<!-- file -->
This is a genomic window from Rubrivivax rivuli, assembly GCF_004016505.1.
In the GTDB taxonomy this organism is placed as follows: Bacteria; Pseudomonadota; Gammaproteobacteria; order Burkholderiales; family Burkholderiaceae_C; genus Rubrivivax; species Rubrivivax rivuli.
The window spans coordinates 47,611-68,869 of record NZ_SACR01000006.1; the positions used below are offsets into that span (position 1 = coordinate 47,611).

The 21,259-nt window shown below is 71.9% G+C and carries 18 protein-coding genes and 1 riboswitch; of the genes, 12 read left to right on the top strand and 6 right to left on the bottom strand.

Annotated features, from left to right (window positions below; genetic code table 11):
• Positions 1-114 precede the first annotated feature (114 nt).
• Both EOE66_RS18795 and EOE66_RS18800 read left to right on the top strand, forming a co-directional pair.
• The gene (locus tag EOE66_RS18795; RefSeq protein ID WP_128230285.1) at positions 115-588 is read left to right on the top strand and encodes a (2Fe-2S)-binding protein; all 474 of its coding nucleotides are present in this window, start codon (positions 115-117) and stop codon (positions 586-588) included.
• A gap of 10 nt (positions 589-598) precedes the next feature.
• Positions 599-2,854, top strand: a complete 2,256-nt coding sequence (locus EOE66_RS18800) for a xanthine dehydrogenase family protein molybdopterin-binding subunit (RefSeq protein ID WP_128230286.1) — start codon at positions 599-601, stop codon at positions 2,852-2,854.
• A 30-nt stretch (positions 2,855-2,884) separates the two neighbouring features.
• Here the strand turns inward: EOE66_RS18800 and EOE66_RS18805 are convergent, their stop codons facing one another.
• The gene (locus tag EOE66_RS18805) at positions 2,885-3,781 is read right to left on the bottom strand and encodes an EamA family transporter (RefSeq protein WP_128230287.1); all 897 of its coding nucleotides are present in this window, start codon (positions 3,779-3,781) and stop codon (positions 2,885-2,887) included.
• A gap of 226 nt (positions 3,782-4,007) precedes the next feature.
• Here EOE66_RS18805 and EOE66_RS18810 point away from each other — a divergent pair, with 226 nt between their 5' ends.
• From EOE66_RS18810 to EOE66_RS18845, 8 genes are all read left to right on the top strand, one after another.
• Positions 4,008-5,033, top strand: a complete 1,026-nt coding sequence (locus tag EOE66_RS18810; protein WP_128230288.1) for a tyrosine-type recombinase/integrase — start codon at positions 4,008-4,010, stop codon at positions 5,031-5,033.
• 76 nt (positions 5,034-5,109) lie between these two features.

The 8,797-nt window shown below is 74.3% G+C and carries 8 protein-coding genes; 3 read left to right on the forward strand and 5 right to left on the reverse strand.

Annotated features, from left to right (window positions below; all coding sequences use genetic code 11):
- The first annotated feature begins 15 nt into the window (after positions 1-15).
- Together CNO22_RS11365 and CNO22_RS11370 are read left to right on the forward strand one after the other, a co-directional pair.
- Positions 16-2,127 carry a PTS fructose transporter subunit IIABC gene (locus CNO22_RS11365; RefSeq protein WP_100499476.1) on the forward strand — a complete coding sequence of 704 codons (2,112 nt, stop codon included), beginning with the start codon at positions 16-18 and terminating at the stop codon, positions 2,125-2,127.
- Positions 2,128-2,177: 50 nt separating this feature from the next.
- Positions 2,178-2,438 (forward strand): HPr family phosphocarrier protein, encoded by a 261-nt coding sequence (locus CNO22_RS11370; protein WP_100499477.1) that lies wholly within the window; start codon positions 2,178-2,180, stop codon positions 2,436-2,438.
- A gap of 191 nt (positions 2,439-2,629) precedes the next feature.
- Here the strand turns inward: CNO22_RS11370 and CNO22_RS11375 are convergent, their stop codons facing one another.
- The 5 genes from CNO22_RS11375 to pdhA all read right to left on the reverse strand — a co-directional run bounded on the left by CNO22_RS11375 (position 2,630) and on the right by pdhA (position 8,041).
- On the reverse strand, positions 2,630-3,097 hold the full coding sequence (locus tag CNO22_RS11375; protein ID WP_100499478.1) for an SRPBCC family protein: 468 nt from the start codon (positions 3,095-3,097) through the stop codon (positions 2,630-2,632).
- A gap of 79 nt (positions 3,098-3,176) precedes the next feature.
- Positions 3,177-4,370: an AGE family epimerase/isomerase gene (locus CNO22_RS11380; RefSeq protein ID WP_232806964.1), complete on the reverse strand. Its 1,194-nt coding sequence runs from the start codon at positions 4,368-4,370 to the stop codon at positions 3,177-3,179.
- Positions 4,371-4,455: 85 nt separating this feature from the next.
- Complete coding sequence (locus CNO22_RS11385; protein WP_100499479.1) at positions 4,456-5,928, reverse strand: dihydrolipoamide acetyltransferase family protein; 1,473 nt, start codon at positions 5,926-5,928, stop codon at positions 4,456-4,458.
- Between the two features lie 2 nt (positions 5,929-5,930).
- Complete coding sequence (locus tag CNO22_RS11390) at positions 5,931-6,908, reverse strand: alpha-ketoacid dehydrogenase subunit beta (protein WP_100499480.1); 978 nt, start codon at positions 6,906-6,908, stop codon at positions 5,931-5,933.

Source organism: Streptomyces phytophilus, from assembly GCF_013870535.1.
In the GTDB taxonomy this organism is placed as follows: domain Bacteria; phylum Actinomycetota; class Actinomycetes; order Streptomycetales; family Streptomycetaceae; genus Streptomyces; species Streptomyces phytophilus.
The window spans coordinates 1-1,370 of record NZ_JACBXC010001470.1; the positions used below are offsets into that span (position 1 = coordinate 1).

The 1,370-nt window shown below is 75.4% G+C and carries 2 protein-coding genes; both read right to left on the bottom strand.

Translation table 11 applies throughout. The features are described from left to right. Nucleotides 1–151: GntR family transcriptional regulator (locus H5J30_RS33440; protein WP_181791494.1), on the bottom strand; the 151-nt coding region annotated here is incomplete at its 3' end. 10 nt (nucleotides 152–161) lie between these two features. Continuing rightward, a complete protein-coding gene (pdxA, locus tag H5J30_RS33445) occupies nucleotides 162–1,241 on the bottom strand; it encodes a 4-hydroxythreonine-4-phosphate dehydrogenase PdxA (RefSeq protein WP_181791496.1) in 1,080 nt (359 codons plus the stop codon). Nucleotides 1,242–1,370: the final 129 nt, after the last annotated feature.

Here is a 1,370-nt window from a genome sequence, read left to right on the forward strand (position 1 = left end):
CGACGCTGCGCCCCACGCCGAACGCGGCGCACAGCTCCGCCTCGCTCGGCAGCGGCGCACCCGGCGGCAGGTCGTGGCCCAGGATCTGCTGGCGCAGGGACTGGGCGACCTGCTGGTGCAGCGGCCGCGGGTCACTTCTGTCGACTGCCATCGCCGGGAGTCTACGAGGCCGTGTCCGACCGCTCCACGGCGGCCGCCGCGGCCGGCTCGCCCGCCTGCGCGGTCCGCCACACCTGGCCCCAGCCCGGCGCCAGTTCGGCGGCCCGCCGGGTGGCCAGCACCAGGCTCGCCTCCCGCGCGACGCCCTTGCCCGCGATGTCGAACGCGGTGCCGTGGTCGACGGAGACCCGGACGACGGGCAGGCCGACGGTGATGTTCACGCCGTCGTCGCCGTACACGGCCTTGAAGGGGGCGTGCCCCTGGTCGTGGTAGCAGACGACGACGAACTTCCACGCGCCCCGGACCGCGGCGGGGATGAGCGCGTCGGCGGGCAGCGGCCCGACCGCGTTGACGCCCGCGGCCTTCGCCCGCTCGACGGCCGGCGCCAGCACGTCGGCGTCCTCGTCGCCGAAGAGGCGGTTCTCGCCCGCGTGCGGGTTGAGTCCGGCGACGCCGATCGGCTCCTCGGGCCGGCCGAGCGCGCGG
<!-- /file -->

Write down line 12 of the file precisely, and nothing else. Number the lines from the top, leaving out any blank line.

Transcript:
• Here the strand turns inward: EOE66_RS18800 and EOE66_RS18805 are convergent, their stop codons facing one another.